TKV=total kidney volume.
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Imaging your patients’ kidneys can help predict their risk of disease progression in ADPKD17,18
There are multiple ways to measure kidney size
- Ultrasound can be used to determine TKV, but may not be as reliable as MRI/CT due to inter- and intraoperator variability.
- Average baseline GFR of 98 mL/min/1.73 m2.
Learn how to measure TKV
TKV measurement techniques18,19
Request TKV from radiologist
- Request measurements: kidney length, width, and depth
- Calculate TKV using the ellipsoid formula
π/6 • (L x W x D) = TKV (mL)
- Calculate htTKV using the patient’s height and TKV
TKV/height (m) = htTKV (mL/m)
htTKV=height-adjusted total kidney volume.
The Mayo Imaging Classification can help
assess the rate of progression
using htTKV and age18,¶
Patients in Classes 1C, 1D, or 1E are at high risk for rapid progression
Patients in Class 1B are at intermediate risk for eGFR decline and could be re-evaluated at yearly intervals to determine risk for progression
Patients in Class 1A are at low risk for eGFR decline
Republished and adapted with permission of the American Society of Nephrology, from Imaging classification of autosomal polycystic kidney disease: a simple model for selecting patients for clinical trials. J Am Soc Nephrol. 2015;26(1):160-172.
Bilateral and diffuse distribution, with mild, moderate, or severe replacement of kidney tissue by cysts, where all cysts contribute similarly to TKV. Classification applies only to patients with typical morphology of ADPKD as defined by diffuse bilateral cystic involvement of the kidneys.17
CKD=chronic kidney disease; CT=computed tomography; htTKV=height-adjusted total kidney volume; KDIGO=Kidney Disease: Improving Global Outcomes;
MRI=magnetic resonance imaging.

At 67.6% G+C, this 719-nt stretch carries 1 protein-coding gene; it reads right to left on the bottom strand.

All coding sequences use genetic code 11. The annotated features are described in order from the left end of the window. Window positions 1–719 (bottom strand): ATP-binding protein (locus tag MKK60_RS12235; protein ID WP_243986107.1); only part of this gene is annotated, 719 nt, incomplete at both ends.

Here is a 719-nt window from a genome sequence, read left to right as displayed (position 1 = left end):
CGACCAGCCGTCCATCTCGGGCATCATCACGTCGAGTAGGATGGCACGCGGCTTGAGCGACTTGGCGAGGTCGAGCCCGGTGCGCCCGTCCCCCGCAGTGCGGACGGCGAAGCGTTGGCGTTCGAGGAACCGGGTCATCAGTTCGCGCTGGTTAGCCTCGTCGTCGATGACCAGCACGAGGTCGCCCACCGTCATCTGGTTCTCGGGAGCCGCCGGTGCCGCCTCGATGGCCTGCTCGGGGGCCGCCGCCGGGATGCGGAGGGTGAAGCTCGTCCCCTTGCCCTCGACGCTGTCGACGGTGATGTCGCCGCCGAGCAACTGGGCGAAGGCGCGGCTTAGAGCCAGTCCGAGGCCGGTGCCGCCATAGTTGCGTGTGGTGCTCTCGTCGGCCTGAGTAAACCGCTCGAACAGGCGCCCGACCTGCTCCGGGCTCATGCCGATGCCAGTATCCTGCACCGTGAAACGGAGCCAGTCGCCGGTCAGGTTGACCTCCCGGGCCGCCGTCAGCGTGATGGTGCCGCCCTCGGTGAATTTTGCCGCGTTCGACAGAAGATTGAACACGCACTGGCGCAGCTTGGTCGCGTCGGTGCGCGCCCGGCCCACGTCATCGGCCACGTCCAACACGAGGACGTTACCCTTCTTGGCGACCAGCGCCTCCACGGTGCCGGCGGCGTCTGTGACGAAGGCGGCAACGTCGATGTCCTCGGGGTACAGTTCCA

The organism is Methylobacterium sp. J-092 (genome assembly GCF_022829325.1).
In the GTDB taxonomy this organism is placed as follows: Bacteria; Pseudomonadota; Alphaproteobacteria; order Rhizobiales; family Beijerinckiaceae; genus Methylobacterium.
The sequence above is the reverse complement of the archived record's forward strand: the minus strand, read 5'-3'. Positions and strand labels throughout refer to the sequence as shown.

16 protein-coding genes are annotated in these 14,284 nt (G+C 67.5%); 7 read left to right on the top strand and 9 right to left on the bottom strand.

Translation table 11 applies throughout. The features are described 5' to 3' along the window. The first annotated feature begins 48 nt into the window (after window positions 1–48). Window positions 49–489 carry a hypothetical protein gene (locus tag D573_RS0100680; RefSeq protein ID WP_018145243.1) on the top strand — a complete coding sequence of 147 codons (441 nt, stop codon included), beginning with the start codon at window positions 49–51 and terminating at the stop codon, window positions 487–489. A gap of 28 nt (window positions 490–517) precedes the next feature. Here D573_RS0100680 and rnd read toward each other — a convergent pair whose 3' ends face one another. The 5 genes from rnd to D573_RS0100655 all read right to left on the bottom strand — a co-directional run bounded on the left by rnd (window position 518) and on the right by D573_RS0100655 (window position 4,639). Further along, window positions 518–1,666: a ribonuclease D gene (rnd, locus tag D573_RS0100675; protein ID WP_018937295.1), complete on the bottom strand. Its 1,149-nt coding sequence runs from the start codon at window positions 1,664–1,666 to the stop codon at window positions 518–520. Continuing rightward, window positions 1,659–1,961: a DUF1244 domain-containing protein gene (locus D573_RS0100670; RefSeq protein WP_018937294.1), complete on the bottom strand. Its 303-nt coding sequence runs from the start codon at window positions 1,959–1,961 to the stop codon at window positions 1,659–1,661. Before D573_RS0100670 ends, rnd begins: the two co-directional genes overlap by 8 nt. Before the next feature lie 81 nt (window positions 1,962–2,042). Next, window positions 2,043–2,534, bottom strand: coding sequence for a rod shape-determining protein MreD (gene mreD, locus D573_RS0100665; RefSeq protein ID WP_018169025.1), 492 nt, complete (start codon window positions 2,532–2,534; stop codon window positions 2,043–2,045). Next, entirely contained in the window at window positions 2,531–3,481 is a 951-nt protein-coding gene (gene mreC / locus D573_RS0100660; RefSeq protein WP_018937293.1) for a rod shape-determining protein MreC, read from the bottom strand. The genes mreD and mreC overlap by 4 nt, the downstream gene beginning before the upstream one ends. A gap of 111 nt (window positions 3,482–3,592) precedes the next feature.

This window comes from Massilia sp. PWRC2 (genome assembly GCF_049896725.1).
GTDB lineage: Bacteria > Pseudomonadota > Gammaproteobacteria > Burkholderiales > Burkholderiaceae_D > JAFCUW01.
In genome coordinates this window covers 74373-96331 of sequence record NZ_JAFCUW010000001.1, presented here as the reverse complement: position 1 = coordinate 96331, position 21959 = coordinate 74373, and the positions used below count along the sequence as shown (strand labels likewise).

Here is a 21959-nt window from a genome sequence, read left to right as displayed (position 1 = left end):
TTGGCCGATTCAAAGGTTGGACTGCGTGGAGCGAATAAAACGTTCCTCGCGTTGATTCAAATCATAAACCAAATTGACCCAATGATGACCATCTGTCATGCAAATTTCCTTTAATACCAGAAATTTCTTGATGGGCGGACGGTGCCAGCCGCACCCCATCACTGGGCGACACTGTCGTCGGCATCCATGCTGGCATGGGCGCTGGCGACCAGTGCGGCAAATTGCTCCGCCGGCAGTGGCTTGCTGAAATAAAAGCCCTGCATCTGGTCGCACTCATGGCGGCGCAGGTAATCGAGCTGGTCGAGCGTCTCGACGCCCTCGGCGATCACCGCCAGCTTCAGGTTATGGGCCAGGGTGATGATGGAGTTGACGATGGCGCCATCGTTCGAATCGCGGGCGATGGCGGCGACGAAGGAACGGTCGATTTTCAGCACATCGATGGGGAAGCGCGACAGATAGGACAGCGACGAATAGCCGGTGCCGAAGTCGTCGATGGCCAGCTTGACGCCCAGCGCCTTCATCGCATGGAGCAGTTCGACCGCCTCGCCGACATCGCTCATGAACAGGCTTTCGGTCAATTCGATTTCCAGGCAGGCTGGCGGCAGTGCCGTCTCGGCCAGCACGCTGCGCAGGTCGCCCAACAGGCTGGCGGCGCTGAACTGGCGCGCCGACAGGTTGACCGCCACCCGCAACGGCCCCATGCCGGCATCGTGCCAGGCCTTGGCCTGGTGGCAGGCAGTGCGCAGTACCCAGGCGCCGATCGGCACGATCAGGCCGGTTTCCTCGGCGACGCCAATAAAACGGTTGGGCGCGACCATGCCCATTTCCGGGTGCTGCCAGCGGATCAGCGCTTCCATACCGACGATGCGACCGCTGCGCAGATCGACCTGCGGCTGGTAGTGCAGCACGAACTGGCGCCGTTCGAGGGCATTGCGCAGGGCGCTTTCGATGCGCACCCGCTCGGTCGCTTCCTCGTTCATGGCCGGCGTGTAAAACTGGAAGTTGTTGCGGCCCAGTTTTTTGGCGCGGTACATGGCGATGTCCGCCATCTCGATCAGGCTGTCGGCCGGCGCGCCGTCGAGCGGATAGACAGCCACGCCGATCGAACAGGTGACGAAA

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1. Grantham JJ, Chapman AB, Torres VE. Clin J Am Soc Nephrol. 2006;1(1):148-157. 2. Grantham JJ, Mulamalla S, Swenson-Fields KI. Nat Rev Nephrol. 2011;7(10):556-566. 3. Yu ASL, Shen C, Landsittel DP, et al; for the Consortium for Radiologic Imaging Studies of Polycystic Kidney Disease (CRISP). Kidney Int. 2019;95(5):1253-1261. 4. Helal I, Reed B, Schrier RW. Am J Nephrol. 2012;36(2):162-167. 5. Schrier RW. J Am Soc Nephrol. 2010;21(6):861-863. 6. Patel V, Chowdhury R, lgarashi P. Curr Opin Nephrol Hypertens. 2009;18(2):99-106. 7. Harris PC, Torres VE. Annu Rev Med. 2009;60:321-337. 8. Grantham JJ, Torres VE, Chapman AB, et al. N Engl J Med. 2006;354(20):2122-2130. 9. Chebib FT, Torres VE. Am J Kidney Dis. 2016;67(5):792-810. 10. Gansevoort RT, Arici M, Benzing T, et al. Nephrol Dial Transplant. 2016;31(3):337-348. 11. Grantham JJ, Torres VE. Nat Rev Nephrol. 2016;12(11):667-677. 12. Ness B, Stovall K. JAAPA. 2016;29(12):24-28. 13. Grantham JJ. N Engl J Med. 2008;359(14):1477-1485. 14. Braun W. Cleve Clin J Med. 2009;76(2):97-104. 15. Gaur P, Gedroyc W, Hill P. Br J Radiol. 2019;92(1098):20190078. 16. Chapman AB, Wei W. Semin Nephrol. 2011;31(3):237-244. 17. Irazabal MV, Rangel LJ, Bergstralh EJ, et al. J Am Soc Nephrol. 2015;26(1):160-172. 18. Magistroni R, Corsi C, Martí T, Torra R. Am J Nephrol. 2018;48(1):67-78. 19. Chapman AB, Bost JE, Torres VE, et al. Clin J Am Soc Nephrol. 2012;7(3):479-486. 20. Yu ASL, Shen C, Landsittel DP, et al; for the Consortium for Radiologic Imaging Studies of Polycystic Disease (CRISP). Kidney Int. 2018;93(3):691-699. 21. Bhutani H, Smith V, Rahbari-Oskoui F, et al. Kidney Int. 2015;88(1):146-151.